Hi, thank you for tuning into today’s Emerald GEM, which stands for Get Educated in Minutes. I’m Julie Weiss, national director of Family Office Experience for Wilmington Trust Emerald Family Office & Advisory® and your host for today’s podcast. In today’s GEM I’m going to answer the question: Why is discussing my family’s view on and approach to wealth so important, yet so challenging?
Have you ever wondered why personal finances are on the list of taboo topics not to discuss at the dinner table, yet we have no problem debating the impact of inflation, doing a deep dive into how new product launches may affect a company, or discussing the impact of world events on the financial markets? But take the next step and evaluate how those topics affect your families personally? That is where the vast majority of table talk stops.
Money, specifically personal finances, can make some people uncomfortable. Some people equate wealth to personal importance, others may feel monetary inequality is a great source of social conflict. Those with money may feel guilty for the financial freedom and flexibility. Add in the family dynamic, and the power that can be associated with money is often heightened. So why is it so important to change the dynamic? By destigmatizing talking about money, your family may have a far greater chance of protecting your financial legacy and disproving the statistic that wealth created by you (generation one) will be lost by the time your grandchildren are of age to enjoy it (generation three).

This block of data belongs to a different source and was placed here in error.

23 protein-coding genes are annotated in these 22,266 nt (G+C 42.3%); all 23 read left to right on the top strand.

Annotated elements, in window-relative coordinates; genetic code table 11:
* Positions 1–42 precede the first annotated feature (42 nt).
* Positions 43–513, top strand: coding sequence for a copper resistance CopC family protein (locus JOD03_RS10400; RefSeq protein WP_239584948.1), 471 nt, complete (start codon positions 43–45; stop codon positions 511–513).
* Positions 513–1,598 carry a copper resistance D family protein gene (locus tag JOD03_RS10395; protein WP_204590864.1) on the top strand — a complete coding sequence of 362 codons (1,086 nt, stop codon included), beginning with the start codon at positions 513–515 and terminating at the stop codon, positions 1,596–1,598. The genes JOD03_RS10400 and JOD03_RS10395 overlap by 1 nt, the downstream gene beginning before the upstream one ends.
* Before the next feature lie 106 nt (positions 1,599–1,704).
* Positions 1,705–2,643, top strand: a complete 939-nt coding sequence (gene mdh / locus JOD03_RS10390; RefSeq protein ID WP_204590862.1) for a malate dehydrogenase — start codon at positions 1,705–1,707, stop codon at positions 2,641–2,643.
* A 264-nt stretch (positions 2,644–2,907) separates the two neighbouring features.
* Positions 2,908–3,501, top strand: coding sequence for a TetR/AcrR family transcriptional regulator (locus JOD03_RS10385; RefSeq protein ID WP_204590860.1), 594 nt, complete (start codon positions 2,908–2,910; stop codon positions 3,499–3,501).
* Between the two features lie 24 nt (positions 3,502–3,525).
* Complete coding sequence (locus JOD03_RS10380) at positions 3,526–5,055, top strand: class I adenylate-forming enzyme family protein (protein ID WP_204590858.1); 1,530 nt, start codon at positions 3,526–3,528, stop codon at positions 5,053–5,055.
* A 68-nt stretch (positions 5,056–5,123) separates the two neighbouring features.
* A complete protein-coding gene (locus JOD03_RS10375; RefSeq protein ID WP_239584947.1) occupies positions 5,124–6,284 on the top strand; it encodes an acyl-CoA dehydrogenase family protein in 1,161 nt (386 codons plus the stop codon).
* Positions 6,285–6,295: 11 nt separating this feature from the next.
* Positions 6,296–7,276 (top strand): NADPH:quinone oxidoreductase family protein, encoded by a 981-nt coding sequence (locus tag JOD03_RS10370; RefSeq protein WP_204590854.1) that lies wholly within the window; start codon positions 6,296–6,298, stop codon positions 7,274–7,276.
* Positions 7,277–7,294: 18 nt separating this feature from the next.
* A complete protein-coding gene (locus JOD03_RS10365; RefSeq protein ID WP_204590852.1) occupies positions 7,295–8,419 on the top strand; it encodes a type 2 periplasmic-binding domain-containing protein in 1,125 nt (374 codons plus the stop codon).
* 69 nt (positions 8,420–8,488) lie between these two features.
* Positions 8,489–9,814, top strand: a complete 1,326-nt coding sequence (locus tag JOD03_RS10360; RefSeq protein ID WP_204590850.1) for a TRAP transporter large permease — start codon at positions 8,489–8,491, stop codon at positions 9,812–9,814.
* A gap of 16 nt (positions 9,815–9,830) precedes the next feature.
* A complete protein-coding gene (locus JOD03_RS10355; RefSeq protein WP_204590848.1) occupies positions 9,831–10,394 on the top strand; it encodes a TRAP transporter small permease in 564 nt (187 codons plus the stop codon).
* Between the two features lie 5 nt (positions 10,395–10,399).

We hope to equip you with the tools to not only begin the conversation, but, more importantly, to effectuate an ongoing dialogue, allowing your family to have a healthy relationship with money, finances, and each other.
Today, I would like to share a few activities that may drive positive and rewarding experiences for our clients that many families can undertake.
A natural entry point to the personal financial discussion is drafting a family mission statement. A family mission statement may serve to guide future decisions and discussions. It can help provide a shared vision and sense of direction, fostering stronger relationships, and creating a family identity. Your mission statement can promote unity by involving others in its creation and encouraging open communication, teaching listening and respect for others’ ideas. This process may help articulate and clarify values to serve as a compass for decision-making moving forward. The drafting process encourages introspection to help find the words to describe your family’s values, the role of past generations’ success on future generations. These stories and discussions can begin to frame your legacy. The mission statement may be described as the emotional side of your family’s balance sheet. We encourage families to articulate their guiding principles regarding risk, investments, and purpose. It should be broad enough to withstand generational changes, while leaving behind your personal, custom imprint. Families who successfully transfer wealth across multiple generations often come to view the mission statement as the intangible binding connection holding the family together.